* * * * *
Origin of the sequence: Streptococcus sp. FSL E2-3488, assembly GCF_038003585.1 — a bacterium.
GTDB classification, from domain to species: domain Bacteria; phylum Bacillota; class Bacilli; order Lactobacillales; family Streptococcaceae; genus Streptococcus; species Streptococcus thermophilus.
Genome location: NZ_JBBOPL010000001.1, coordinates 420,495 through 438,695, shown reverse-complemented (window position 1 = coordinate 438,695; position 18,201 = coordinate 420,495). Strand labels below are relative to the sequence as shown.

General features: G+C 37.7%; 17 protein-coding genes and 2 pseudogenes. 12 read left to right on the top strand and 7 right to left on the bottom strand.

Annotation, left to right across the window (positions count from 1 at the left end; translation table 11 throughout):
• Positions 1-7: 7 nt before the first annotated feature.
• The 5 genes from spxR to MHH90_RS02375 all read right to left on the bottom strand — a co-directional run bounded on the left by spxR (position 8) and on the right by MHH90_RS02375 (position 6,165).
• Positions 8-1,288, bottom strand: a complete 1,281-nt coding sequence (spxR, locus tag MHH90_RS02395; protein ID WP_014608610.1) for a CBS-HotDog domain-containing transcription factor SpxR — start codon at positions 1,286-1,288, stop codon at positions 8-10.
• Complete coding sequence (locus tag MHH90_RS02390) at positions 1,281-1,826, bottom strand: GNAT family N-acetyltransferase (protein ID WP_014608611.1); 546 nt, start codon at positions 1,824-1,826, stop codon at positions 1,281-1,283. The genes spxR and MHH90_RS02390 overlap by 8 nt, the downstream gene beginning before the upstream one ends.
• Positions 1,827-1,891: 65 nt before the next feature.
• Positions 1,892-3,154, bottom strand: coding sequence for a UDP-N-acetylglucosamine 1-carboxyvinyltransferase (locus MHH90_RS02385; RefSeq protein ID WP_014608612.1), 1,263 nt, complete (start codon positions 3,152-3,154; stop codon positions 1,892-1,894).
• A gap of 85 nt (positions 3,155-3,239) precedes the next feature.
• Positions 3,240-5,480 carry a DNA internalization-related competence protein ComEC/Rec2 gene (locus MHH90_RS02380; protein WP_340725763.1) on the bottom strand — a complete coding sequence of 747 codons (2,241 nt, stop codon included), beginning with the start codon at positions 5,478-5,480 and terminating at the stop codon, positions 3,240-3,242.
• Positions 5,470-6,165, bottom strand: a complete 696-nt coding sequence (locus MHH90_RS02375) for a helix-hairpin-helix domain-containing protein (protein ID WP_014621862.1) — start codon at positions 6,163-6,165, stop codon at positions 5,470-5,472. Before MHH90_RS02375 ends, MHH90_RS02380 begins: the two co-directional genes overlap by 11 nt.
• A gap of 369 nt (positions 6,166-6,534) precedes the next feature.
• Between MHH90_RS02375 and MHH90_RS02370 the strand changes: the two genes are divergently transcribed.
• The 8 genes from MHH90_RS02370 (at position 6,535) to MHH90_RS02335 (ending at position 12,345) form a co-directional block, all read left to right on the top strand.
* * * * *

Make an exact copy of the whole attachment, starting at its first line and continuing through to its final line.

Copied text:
Origin of the sequence: Streptococcus sp. FSL E2-3488, assembly GCF_038003585.1 — a bacterium.
GTDB classification, from domain to species: domain Bacteria; phylum Bacillota; class Bacilli; order Lactobacillales; family Streptococcaceae; genus Streptococcus; species Streptococcus thermophilus.
Genome location: NZ_JBBOPL010000001.1, coordinates 420,495 through 438,695, shown reverse-complemented (window position 1 = coordinate 438,695; position 18,201 = coordinate 420,495). Strand labels below are relative to the sequence as shown.

General features: G+C 37.7%; 17 protein-coding genes and 2 pseudogenes. 12 read left to right on the top strand and 7 right to left on the bottom strand.

Annotation, left to right across the window (positions count from 1 at the left end; translation table 11 throughout):
• Positions 1-7: 7 nt before the first annotated feature.
• The 5 genes from spxR to MHH90_RS02375 all read right to left on the bottom strand — a co-directional run bounded on the left by spxR (position 8) and on the right by MHH90_RS02375 (position 6,165).
• Positions 8-1,288, bottom strand: a complete 1,281-nt coding sequence (spxR, locus tag MHH90_RS02395; protein ID WP_014608610.1) for a CBS-HotDog domain-containing transcription factor SpxR — start codon at positions 1,286-1,288, stop codon at positions 8-10.
• Complete coding sequence (locus tag MHH90_RS02390) at positions 1,281-1,826, bottom strand: GNAT family N-acetyltransferase (protein ID WP_014608611.1); 546 nt, start codon at positions 1,824-1,826, stop codon at positions 1,281-1,283. The genes spxR and MHH90_RS02390 overlap by 8 nt, the downstream gene beginning before the upstream one ends.
• Positions 1,827-1,891: 65 nt before the next feature.
• Positions 1,892-3,154, bottom strand: coding sequence for a UDP-N-acetylglucosamine 1-carboxyvinyltransferase (locus MHH90_RS02385; RefSeq protein ID WP_014608612.1), 1,263 nt, complete (start codon positions 3,152-3,154; stop codon positions 1,892-1,894).
• A gap of 85 nt (positions 3,155-3,239) precedes the next feature.
• Positions 3,240-5,480 carry a DNA internalization-related competence protein ComEC/Rec2 gene (locus MHH90_RS02380; protein WP_340725763.1) on the bottom strand — a complete coding sequence of 747 codons (2,241 nt, stop codon included), beginning with the start codon at positions 5,478-5,480 and terminating at the stop codon, positions 3,240-3,242.
• Positions 5,470-6,165, bottom strand: a complete 696-nt coding sequence (locus MHH90_RS02375) for a helix-hairpin-helix domain-containing protein (protein ID WP_014621862.1) — start codon at positions 6,163-6,165, stop codon at positions 5,470-5,472. Before MHH90_RS02375 ends, MHH90_RS02380 begins: the two co-directional genes overlap by 11 nt.
• A gap of 369 nt (positions 6,166-6,534) precedes the next feature.
• Between MHH90_RS02375 and MHH90_RS02370 the strand changes: the two genes are divergently transcribed.
• The 8 genes from MHH90_RS02370 (at position 6,535) to MHH90_RS02335 (ending at position 12,345) form a co-directional block, all read left to right on the top strand.